From Russia with Love: Annie Murkina

Annie Murkina is a film photographer from Saint Petersburg, Russia. Her images capture otherworldly, dreamlike scenes that are both magical and atmospheric. She likes to experiment with her film processing techniques in order to really push the tangible side of film, and the connection she has to it. Her exploration of the harsh, physical world around her is conducted in such a delicate and loving manner, resulting in beautifully romantic images. I spoke to Annie about how/when her experience with analog began and the palpable elements of the film process that she has become so enamoured with.


Could you tell me a little bit about your background with photography, and where you live/grew up?

I grew up in Saint Petersburg where analogue photography is not a rarity: every now and then young fellows are trying Soviet cameras like Zenit, Smena, LOMO, etc. To me, it all started with getting my first regular Zenit at a flea market when I was 15. Alas, I gave this up quite quickly, as my photos were completely spoiled because of the camera’s malfunction: I did not have a clue what should I do with this monster back then. Later on, after seeing some works of our local photographers, I was inspired to get another camera of better quality. Still, the results seemed quite boring and unsatisfactory; until a friend of mine opened my eyes to the fact that I am in the middle of the development of my own style. I have also discovered that those photographers inspiring me are not only talented but also hard-working. Thus, a year ago I have started shooting film again with all tenacity and focus on the result. I can say that the hope in talent and happenstance is lost; now I only believe in thorough and frequent work.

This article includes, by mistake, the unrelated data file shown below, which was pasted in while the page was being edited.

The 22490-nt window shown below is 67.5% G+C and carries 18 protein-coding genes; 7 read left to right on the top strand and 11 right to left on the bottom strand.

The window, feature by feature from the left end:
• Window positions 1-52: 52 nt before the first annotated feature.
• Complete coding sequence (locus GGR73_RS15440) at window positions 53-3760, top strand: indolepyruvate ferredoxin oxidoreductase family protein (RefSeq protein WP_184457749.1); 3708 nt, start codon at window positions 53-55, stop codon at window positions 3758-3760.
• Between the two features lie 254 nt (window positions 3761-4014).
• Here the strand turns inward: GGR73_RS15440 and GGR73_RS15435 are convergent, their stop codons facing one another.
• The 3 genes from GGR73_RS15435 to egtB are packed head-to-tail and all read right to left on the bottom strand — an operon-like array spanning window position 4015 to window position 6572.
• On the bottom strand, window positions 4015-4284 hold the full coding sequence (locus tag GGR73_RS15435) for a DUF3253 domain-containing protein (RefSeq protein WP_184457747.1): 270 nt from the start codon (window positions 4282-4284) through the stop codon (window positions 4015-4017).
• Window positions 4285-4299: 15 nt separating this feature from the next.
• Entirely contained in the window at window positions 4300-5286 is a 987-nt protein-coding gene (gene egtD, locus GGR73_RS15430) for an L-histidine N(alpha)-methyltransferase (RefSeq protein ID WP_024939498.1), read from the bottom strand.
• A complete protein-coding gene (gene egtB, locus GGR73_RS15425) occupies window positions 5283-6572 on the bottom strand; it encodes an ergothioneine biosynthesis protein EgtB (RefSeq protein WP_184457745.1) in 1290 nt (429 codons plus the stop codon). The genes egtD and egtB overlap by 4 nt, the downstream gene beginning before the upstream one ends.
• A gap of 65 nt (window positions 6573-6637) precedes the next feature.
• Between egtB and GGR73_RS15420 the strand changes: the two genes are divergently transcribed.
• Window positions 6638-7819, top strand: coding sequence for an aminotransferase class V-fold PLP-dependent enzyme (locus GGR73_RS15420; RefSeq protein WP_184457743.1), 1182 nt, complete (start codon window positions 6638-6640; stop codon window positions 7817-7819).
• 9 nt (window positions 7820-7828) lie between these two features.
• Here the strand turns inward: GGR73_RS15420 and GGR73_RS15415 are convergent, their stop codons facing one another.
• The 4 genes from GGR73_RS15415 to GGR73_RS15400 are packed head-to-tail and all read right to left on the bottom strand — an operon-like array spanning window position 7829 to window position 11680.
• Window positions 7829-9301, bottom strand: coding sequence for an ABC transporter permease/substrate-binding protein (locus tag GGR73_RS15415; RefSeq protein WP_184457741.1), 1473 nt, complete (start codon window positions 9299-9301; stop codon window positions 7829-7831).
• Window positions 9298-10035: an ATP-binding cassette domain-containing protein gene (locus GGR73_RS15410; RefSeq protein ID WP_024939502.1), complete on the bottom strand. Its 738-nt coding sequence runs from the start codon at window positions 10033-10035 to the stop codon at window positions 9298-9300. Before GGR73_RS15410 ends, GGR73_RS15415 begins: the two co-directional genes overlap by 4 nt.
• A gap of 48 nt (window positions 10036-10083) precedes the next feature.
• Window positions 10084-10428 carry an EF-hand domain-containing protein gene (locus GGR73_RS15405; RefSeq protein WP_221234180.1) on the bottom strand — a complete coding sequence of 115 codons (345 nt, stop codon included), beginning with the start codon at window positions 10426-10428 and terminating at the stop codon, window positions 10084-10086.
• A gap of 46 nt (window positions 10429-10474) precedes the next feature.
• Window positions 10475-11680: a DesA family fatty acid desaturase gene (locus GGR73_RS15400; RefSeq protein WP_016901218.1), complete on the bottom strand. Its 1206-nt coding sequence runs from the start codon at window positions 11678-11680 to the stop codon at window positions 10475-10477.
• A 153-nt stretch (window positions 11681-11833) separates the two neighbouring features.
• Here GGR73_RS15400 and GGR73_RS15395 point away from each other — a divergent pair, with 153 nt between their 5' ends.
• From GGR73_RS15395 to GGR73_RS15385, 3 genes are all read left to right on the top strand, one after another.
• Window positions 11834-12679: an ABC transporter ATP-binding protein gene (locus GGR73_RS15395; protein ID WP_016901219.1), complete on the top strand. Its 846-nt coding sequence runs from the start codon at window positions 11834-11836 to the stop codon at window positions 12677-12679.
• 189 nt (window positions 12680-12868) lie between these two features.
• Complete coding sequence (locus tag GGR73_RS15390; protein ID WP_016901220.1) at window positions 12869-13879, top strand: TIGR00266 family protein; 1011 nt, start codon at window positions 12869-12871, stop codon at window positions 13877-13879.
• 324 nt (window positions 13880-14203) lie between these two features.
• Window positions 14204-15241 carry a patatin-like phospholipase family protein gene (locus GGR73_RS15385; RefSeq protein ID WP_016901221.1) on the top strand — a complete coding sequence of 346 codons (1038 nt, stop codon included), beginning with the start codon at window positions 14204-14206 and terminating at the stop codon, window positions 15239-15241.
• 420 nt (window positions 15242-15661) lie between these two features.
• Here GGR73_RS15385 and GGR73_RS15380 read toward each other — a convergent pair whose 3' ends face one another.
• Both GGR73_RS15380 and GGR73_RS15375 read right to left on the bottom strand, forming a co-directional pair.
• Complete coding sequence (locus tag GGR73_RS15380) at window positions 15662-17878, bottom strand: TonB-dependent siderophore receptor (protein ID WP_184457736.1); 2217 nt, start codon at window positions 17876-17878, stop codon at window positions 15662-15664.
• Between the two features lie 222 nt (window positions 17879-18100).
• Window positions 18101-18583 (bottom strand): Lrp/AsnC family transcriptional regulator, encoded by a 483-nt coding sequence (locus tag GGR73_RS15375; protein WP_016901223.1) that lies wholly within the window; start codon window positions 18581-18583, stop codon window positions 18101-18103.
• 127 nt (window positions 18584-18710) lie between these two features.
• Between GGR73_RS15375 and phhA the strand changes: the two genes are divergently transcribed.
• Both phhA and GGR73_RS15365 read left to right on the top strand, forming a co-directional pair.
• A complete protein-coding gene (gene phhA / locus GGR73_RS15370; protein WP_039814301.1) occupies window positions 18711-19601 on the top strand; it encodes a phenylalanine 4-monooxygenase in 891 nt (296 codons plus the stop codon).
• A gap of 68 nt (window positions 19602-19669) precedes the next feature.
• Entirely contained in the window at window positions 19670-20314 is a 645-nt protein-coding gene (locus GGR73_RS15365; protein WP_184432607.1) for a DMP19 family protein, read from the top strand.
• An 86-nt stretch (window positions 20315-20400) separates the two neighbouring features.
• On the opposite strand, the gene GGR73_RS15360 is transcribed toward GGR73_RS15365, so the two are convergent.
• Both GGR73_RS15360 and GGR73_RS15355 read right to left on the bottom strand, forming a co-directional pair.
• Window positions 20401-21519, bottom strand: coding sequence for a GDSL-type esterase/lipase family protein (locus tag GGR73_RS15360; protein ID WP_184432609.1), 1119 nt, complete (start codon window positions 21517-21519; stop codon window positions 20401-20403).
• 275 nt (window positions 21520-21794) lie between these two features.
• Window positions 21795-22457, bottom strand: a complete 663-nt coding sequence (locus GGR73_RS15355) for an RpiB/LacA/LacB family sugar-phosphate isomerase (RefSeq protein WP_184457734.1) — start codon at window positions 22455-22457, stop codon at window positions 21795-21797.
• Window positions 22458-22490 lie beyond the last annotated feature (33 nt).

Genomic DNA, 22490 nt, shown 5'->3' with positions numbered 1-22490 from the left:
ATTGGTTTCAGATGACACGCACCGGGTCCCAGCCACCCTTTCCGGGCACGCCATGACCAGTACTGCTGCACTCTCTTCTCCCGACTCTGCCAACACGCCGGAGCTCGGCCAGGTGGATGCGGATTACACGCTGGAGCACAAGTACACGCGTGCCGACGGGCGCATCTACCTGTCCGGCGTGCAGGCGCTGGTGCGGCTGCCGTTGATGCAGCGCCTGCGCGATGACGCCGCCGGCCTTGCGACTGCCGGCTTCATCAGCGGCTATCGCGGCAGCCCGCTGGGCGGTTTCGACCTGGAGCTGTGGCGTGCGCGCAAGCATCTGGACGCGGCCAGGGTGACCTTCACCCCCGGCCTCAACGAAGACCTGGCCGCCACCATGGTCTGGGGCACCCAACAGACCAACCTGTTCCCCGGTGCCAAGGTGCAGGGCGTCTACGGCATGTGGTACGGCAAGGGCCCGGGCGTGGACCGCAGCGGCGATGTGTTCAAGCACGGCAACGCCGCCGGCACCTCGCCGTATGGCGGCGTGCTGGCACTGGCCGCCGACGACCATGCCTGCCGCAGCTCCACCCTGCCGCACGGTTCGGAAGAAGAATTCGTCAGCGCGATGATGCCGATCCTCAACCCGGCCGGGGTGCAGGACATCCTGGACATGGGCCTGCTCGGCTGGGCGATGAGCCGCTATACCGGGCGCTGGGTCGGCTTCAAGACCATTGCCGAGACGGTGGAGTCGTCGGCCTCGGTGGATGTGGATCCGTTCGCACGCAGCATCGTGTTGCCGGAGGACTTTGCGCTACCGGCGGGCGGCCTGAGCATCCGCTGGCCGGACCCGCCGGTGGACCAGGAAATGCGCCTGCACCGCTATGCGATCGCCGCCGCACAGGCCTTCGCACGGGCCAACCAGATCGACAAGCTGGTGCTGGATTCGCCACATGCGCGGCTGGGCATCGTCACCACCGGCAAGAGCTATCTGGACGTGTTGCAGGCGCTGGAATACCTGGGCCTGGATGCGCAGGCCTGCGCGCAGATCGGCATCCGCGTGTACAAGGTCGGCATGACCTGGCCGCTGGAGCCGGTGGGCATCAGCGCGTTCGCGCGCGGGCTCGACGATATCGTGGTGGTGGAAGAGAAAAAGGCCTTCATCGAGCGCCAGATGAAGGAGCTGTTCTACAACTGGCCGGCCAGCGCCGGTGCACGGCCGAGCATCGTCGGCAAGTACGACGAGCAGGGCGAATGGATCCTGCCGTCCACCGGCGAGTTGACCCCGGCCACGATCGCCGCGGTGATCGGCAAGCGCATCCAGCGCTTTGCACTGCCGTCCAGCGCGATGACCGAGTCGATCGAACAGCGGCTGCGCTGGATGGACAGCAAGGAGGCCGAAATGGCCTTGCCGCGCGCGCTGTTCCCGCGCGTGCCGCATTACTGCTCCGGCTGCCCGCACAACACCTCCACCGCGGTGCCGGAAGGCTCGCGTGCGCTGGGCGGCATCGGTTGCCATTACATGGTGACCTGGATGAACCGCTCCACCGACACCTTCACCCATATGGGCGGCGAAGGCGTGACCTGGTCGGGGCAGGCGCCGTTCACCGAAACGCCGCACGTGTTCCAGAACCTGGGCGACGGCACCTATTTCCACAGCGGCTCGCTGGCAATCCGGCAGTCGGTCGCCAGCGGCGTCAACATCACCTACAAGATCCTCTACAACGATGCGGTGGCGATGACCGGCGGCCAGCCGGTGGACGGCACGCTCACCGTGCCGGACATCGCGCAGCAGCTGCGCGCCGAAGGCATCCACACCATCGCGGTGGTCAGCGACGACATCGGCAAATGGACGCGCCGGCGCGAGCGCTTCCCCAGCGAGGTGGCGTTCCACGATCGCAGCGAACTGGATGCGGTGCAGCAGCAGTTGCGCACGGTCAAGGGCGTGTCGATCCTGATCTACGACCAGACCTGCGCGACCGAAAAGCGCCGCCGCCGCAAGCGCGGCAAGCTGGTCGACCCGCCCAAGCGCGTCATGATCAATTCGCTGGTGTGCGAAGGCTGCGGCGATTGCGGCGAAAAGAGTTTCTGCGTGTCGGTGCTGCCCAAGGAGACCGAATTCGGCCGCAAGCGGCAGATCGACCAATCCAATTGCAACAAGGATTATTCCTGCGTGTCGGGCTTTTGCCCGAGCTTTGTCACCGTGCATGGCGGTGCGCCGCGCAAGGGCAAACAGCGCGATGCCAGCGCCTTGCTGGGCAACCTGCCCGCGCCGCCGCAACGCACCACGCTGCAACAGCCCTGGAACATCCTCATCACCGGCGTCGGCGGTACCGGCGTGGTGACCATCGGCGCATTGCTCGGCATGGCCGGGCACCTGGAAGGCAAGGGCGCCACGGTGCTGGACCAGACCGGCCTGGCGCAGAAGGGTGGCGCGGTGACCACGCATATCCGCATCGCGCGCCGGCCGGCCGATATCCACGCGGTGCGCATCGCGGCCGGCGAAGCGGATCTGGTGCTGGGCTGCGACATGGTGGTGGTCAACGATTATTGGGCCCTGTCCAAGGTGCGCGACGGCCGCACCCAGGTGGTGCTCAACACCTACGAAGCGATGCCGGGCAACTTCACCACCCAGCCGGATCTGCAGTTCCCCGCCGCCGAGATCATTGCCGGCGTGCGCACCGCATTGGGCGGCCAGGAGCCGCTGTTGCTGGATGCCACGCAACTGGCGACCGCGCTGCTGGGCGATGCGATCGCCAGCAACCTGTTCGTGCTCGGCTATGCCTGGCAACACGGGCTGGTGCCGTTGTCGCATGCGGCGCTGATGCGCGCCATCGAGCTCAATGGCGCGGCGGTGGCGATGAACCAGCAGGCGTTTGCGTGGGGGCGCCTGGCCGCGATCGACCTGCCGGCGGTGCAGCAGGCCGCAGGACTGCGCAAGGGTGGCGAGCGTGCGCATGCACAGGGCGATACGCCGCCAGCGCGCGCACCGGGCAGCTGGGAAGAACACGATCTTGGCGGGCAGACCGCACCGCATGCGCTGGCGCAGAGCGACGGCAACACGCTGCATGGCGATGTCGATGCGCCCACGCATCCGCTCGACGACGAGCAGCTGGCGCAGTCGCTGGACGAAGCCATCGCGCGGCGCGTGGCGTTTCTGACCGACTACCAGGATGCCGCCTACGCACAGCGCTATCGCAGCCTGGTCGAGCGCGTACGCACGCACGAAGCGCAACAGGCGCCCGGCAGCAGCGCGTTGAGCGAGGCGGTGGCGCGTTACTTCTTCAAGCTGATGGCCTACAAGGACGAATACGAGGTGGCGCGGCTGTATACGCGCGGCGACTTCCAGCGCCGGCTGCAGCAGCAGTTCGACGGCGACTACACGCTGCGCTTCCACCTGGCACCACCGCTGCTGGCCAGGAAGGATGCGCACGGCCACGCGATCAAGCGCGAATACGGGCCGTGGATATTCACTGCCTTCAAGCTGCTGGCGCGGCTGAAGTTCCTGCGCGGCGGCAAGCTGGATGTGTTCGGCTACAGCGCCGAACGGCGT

What do you enjoy most about the process of working with film?

I was asked about this often and actually have no idea how to explain what I feel. Perhaps, this is because I am a kinesthetic learner: I like touching materials I am working with, feeling and hearing film’s movement re-winding it, feasting my eyes on my camera and lens; shine. Moreover, film appears to be a special conductor between me and an object of shooting. It is quite a weird feeling being able to catch a piece of reality, which lives quite a long time as a tiny roll in my fridge. For reasons unknown, it is really important for me to keep myself inside the tangible reality, being able to touch my art, feel its physical weight and smell. Still, this is not a principal choice – it is all about feeling comfortable right here and right now.


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You have a great eye for settings/locations which lean towards creating a mysterious mood in your work. Are these places that you’ve just stumbled upon, or do you go out to find them before shooting?